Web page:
Table 1:

Chances of reaching the top income quintile, starting at the bottom quintile, selected North Carolina cities

For the United States overall, the average probability of climbing from the bottom to the top quintile is 10.0%. Notably, six of the top ten highest ranked cities are in North Dakota, with two located in South Dakota and two in Montana. The odds in that group range from Glendive, MT (26.7%) up to Bowman, ND at 47.0%. [5]

North Carolina’s low ranking is particularly surprising since the state exhibited the sixth fastest growth in the 1990s, according to a 2000 Brookings report. The report noted the high accolades in the popular press. For example, Forbes magazine ranked 200 best metro areas by wage, salary, job growth, and increases in high tech clusters. Charlotte was 14th, Raleigh was 21st, and Wilmington was 35th in the country. Money magazine’s, “The Best Places to Live, 2000” ranked Raleigh-Durham 2nd, Greensboro/Winston-Salem 11th, and Charlotte 12th among large metropolitan areas in the South. [6]

Yet despite high growth across the state and popularity of its large metropolitan areas, less attention gets paid to many areas in North Carolina that might be better known as “the tale of two cities.” Out of sight of the construction cranes and booming downtowns in places like Winston-Salem, Charlotte, and Raleigh are poverty-stricken areas that are growing ever more concentrated with poor people.

Recall that Chetty and his colleagues concluded that one of the key barriers to economic mobility is residential segregation. A 2014 Brookings report studied the growth in concentrated poverty by measuring the number of Census tracts that had more than 20 percent of the families living below the poverty line. As seen in Table 2, in the year 2000, Winston-Salem, NC had only two Census tracts with more than 20 percent of families below poverty. In other words, most poor families in 2000 were likely to be in the same Census tract as lower middle class and middle-class families.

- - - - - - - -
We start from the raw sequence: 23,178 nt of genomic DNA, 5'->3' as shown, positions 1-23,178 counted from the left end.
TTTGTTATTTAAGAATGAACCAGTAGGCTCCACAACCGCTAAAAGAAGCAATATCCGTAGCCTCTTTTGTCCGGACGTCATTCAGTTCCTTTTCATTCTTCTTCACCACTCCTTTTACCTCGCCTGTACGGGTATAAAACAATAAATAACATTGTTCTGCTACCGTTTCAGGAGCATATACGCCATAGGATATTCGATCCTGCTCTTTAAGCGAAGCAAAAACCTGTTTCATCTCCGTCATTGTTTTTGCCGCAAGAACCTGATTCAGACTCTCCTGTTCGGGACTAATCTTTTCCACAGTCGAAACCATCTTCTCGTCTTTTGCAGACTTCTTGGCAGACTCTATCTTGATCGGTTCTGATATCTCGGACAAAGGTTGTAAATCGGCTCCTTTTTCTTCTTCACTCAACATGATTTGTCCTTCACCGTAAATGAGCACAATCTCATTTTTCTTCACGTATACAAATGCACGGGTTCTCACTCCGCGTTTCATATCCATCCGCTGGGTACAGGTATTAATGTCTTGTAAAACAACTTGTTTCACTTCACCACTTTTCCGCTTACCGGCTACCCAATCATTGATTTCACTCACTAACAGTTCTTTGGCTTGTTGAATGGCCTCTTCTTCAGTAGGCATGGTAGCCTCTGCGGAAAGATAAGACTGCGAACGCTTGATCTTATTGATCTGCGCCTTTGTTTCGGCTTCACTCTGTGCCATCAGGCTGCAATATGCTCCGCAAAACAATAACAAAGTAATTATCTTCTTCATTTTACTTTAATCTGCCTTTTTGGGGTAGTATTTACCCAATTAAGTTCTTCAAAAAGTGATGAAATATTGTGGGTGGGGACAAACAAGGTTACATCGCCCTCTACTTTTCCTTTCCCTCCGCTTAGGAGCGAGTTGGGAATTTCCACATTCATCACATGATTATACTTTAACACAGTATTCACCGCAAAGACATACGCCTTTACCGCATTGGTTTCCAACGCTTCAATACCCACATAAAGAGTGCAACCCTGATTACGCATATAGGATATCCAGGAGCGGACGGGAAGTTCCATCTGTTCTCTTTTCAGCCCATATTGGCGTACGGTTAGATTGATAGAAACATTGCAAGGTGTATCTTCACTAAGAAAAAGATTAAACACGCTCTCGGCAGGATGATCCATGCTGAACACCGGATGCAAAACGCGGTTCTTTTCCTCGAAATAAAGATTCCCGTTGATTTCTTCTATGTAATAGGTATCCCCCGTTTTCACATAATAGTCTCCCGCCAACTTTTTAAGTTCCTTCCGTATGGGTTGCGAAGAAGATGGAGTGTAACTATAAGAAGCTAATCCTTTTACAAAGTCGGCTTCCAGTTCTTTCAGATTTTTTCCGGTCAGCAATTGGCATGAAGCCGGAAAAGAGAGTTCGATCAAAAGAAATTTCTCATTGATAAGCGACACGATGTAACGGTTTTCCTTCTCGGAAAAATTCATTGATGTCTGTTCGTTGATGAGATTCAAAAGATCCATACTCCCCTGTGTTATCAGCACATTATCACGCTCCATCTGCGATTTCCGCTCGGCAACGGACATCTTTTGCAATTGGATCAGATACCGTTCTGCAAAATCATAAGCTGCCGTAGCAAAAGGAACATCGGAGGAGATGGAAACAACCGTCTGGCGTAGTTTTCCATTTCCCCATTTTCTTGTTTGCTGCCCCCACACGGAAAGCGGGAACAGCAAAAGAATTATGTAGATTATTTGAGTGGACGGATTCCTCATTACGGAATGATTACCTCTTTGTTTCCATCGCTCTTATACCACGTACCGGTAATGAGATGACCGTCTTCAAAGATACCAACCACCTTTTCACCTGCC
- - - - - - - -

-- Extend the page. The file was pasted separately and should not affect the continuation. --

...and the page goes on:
Table 2

Cities with Biggest Increases in Concentrated Poverty [7]

There are benefits to this kind of economic integration. When there are families of different income levels living in the same neighborhood, the way up the economic ladder for the poorest families is more tangible and easier to visualize. Moreover, their children will have access to higher quality school districts than those in poverty-stricken areas. In addition, network effects increase regarding employment opportunities through informal gatherings such a PTA meetings, local children’s soccer games or neighborhood get-togethers.

After the 2008 Great Recession, poverty became far more concentrated in some of the larger cities in North Carolina. In Winston-Salem, the number of Census tracts with greater than 20% of families in poverty increased from 2 in the year 2000 to 19 in 2008-12. This means that low income residents are grouped in these poverty pockets, rather than sprinkled across the city in multi-income areas (as seen in Table 2). No other city in America except Colorado Springs saw a larger share of poor families become concentrated into the same areas. Two other North Carolina cities also make the list of the nation’s greatest changes in concentrated poverty: Greensboro-High Point and Charlotte, NC. No other state has three cities on the list.

 

Tackling low economic mobility in North Carolina: A new research center’s approach

The troublesome statistics illustrated in this paper led to the launch of a new academic center in the fall of 2017 at Winston-Salem State University, located in Winston-Salem, North Carolina. Launched in 2017 with funding from the Washington, D.C.-based Center for Advancing Opportunity, the Center for the Study of Economic Mobility (CSEM) seeks to explore any issues relating to economic mobility in its resident Forsyth County, North Carolina.[8] The hope is that by finding answers about the area’s lack of economic mobility, this will serve as a blueprint for other cities in North Carolina and beyond.